Wain: Well, I clearly remember that when I was at camp when I was four I was working on a feature for Netflix. I was in post and we fired our composer and we were sort of scrambling because it was kind of a big deal and it had a release date…
Wedren: Then we realized there was no Neflix so the whole thing was a bust. [Laughs] I don’t think we were conscious of starting to work together and I still don’t think we’re conscious of working together, it’s just sort of been this cellular process that started where you’re goofy with your best friend and make up silly stuff. If you’re wired for it, that turns into really silly stuff, and if you’re really fortunate like we have been, it becomes a career. We’re super, super fortunate to maintain a friendship through all of it and I would say, at least as far as I’m concerned, our friendship and working relationship has only gotten more solid. The older we get, the richer it becomes and we’re able to appreciate it.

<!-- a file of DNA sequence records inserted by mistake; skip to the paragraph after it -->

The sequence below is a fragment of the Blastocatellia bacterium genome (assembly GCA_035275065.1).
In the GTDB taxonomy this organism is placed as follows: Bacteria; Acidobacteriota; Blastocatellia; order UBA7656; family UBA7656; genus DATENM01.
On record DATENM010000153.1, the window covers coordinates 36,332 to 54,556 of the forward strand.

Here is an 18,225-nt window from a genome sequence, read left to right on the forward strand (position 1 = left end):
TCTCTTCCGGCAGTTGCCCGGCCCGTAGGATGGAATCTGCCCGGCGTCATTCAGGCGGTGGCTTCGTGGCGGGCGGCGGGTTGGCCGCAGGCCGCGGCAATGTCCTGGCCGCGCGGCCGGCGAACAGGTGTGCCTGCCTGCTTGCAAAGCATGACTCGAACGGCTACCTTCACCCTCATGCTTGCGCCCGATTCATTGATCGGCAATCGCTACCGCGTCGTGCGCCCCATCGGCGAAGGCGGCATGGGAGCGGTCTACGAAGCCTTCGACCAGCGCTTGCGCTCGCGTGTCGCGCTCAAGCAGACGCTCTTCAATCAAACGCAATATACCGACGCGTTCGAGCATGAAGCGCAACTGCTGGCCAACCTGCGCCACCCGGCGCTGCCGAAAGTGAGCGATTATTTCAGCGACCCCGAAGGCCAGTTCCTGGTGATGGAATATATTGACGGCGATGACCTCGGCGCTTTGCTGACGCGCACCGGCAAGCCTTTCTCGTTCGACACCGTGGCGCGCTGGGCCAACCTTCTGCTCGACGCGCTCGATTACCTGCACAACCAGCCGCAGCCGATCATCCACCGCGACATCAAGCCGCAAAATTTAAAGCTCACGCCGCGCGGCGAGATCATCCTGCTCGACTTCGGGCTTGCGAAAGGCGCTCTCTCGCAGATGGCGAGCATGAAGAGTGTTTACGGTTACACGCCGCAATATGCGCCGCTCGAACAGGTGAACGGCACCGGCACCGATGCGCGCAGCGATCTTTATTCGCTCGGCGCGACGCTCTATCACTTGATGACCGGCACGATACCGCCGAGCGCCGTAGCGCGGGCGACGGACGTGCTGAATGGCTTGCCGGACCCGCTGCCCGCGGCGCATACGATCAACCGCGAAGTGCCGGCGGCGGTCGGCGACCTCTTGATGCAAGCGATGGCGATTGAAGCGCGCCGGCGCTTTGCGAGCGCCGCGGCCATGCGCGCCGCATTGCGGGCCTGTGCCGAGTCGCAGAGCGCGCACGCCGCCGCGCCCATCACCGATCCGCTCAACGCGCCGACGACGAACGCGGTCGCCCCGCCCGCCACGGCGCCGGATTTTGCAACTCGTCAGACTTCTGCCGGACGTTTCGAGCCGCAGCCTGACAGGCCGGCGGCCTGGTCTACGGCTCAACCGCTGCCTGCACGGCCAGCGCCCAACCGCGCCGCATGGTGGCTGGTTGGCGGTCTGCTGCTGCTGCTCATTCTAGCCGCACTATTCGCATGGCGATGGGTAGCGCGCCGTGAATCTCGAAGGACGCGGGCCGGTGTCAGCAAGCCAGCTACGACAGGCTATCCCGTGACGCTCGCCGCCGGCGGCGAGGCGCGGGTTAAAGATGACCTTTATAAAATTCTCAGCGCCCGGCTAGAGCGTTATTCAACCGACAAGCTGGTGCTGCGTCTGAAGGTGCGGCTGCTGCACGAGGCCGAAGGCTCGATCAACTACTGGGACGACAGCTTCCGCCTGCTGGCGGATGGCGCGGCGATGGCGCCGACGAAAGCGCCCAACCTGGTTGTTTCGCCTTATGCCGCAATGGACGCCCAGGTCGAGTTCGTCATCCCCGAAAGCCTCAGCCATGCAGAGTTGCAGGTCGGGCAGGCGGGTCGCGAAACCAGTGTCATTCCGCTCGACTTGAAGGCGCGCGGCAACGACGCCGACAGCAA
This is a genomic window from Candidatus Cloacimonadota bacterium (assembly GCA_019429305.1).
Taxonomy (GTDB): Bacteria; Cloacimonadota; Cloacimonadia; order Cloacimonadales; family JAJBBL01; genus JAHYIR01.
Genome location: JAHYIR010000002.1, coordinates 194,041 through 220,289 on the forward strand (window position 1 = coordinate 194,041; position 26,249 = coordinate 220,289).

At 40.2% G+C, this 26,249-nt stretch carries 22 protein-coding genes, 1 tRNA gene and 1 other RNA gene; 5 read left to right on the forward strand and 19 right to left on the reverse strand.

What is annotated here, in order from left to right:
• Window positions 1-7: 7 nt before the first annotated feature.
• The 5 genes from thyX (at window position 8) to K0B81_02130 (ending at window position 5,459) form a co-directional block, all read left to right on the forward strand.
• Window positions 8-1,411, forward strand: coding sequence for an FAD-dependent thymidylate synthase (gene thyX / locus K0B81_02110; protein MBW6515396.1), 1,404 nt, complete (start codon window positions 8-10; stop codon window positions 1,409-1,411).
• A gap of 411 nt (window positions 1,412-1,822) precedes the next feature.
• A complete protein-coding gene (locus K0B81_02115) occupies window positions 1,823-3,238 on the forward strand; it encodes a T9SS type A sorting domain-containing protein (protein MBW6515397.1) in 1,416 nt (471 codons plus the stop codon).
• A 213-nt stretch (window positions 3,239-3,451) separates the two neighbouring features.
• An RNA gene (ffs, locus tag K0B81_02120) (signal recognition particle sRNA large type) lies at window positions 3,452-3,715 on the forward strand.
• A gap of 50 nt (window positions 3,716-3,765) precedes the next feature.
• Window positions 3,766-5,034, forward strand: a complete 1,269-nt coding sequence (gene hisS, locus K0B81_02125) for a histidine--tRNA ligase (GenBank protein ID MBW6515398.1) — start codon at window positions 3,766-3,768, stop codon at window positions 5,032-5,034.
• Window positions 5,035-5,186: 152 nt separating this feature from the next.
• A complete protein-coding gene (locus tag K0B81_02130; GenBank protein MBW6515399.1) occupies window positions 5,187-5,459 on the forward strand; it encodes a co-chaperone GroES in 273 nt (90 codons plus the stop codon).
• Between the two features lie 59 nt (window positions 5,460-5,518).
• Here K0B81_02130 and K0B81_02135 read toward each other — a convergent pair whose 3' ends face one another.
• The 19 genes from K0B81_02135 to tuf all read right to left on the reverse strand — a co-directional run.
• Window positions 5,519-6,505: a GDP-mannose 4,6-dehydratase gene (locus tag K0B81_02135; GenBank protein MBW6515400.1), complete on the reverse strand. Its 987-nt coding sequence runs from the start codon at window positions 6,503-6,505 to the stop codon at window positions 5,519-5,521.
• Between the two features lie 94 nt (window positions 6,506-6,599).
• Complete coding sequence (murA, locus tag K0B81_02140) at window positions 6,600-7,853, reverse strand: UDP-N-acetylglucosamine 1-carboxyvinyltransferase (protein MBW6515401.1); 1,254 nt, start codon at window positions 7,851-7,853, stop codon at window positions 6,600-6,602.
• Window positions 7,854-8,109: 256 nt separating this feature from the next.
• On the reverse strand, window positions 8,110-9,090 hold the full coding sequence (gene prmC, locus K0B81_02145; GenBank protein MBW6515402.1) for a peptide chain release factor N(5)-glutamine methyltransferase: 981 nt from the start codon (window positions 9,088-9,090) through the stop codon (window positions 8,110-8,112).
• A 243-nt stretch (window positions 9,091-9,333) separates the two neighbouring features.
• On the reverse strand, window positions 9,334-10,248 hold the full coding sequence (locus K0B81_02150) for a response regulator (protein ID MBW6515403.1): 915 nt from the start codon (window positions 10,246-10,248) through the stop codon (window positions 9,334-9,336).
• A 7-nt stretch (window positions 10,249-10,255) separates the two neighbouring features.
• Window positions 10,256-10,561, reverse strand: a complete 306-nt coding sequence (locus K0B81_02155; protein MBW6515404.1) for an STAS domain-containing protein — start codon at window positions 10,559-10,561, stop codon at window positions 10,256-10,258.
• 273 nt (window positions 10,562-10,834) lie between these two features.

Wain: But also to get back to exactly what you were asking, I think when we were in our pre-teens, we were all running around with very primitive old VHS video cameras and making little video stuff. So we were doing that together for fun but at the same time Craig was becoming a real musician and playing in a lot of local bands, and we started making some videos of sorts, connected to some of the songs. I guess that would be what I would call our first actual music/filmmaking collaboration.
Wedren: I feel like we should send you a link to the “Something Girl” video because that’s sort of the first official Wain/Wedren collaboration. It was a video from when we were 13 and we made it in David’s basement. It was for an original song by my seventh and eighth grade band which was called Immoral Minority.
Wain: By the way, I was also the manager of the band. It was all about me, actually.
Wedren: I literally remember that moment. I was at your house and I knew you had to be involved and feel like you were in control of it, so you were like, “I’m the manager, my dad’s in radio.” Because David’s dad was a bigwig in Cleveland radio from the 50s through the 90s.
Wain: Yeah. At one point I remember Craig’s band, which was just a group of eighth graders, got featured on this syndicated music show hosted by Toni Tennille.
Wedren: That was when you proved your managerial prowess…
Wain: Right. They came and videotaped one of the shows at the JCC and it was such a big deal. Everyone in town was talking about it and they interviewed his mom and stuff.
Wedren: Presumably because it was Toni Tennille, it was national. What the fuck was she doing in Cleveland with a bunch of teenagers? [Laughs] I presume your dad made that happen?